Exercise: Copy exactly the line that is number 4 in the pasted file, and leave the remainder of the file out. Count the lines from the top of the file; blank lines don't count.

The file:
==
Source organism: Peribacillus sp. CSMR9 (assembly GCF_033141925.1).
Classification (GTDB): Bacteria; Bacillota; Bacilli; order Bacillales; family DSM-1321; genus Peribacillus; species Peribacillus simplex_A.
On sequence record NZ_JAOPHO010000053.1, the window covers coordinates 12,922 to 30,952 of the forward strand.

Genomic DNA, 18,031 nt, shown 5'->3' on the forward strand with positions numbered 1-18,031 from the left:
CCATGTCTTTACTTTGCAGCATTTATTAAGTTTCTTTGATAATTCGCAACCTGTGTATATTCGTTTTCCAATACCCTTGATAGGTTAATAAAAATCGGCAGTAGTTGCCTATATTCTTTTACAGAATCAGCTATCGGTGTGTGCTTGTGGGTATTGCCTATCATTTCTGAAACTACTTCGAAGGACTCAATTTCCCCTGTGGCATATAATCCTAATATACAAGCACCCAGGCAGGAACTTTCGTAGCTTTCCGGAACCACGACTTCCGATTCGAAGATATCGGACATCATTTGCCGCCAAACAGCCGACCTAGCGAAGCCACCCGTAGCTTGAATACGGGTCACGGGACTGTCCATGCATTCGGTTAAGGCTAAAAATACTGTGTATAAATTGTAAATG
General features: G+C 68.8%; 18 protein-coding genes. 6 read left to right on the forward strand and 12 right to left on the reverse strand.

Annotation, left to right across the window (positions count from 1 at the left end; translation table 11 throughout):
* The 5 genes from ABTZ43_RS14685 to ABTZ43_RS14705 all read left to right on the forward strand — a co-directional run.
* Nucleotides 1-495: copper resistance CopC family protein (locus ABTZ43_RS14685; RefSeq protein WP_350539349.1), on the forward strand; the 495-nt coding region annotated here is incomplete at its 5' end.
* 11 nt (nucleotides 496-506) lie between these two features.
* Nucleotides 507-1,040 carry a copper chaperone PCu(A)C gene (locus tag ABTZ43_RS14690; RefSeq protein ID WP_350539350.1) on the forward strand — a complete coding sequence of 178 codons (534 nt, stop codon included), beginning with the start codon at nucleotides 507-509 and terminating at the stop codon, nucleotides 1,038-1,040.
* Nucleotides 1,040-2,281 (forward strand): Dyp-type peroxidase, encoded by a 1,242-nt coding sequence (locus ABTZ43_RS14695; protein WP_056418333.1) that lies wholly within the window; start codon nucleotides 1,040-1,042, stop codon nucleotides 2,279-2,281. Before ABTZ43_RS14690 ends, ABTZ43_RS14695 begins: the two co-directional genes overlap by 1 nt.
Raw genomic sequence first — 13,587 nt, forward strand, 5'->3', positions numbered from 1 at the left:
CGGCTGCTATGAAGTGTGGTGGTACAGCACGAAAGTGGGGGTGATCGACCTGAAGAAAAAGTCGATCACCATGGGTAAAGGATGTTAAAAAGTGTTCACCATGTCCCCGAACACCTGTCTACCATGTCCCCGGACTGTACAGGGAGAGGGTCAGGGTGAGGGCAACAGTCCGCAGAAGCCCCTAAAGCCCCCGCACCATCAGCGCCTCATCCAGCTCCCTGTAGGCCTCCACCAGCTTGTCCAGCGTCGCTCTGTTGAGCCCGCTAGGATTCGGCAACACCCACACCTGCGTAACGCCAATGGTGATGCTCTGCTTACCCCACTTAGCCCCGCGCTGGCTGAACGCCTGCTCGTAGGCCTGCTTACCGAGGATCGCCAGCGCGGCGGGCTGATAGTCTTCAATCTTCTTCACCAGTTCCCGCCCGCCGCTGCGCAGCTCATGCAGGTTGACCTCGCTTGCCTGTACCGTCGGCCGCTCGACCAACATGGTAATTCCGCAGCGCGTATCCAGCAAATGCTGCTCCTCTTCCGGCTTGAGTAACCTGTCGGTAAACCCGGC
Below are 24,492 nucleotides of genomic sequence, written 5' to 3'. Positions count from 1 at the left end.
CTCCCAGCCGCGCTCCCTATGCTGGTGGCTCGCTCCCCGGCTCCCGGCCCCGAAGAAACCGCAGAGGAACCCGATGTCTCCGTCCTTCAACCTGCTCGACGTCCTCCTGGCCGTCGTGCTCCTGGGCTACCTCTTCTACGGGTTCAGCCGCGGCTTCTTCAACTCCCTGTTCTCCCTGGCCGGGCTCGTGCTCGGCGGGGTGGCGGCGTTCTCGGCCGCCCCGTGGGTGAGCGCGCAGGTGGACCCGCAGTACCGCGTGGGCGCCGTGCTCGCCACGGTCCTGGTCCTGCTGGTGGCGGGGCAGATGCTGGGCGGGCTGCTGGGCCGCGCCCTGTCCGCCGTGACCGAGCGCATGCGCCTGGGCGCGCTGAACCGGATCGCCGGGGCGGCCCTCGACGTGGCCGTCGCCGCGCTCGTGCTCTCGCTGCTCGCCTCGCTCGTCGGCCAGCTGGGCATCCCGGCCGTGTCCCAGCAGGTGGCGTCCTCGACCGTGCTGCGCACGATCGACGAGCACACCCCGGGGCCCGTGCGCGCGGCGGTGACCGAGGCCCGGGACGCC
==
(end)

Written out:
Genomic DNA, 18,031 nt, shown 5'->3' on the forward strand with positions numbered 1-18,031 from the left: